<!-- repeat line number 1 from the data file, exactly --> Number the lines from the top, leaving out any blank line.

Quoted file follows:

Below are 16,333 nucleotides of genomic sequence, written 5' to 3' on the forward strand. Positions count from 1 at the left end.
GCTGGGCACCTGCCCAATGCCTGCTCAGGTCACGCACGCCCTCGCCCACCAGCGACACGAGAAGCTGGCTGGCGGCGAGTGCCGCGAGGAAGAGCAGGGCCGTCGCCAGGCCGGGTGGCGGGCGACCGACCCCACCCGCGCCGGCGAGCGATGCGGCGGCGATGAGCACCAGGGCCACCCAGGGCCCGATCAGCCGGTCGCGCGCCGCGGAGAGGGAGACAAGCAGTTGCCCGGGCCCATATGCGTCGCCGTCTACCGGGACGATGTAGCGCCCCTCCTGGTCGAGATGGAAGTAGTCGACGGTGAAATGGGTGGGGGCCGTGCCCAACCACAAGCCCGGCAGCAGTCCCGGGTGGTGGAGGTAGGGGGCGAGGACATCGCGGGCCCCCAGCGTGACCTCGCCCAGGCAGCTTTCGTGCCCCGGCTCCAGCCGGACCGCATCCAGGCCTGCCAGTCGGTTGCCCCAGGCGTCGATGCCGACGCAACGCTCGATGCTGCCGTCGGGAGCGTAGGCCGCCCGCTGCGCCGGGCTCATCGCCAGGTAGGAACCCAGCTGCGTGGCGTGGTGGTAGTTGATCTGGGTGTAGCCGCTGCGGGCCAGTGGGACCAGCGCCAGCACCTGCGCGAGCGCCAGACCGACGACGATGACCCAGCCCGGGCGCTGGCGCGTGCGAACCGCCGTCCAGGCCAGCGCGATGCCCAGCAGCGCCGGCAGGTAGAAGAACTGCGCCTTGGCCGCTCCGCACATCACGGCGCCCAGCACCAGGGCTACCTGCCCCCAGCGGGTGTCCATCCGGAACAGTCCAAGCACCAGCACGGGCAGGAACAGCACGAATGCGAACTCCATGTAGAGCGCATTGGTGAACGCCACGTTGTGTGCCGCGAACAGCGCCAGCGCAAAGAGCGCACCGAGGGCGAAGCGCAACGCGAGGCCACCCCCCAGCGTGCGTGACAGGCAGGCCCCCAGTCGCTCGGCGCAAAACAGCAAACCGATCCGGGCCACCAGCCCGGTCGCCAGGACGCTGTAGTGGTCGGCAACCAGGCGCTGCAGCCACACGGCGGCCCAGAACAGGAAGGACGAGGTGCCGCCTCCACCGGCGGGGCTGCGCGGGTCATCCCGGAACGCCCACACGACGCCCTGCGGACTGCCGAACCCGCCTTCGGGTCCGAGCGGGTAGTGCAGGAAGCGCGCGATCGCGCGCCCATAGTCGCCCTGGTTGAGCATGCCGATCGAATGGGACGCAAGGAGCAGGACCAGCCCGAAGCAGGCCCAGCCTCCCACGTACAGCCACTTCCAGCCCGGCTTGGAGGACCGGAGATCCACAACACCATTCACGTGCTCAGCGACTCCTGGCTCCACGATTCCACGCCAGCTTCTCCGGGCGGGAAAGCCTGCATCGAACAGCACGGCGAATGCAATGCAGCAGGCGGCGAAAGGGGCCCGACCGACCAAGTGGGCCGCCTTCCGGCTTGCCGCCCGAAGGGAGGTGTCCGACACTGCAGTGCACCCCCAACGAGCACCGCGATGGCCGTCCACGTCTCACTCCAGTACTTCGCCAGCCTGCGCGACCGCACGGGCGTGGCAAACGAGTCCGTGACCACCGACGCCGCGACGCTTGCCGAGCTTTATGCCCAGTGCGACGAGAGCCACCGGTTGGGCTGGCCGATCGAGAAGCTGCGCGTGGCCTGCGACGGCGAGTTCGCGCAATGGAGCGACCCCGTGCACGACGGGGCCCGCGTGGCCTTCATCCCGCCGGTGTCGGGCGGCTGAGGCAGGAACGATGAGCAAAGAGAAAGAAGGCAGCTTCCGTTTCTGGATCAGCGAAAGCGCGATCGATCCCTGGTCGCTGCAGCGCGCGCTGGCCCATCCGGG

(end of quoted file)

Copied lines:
Below are 16,333 nucleotides of genomic sequence, written 5' to 3' on the forward strand. Positions count from 1 at the left end.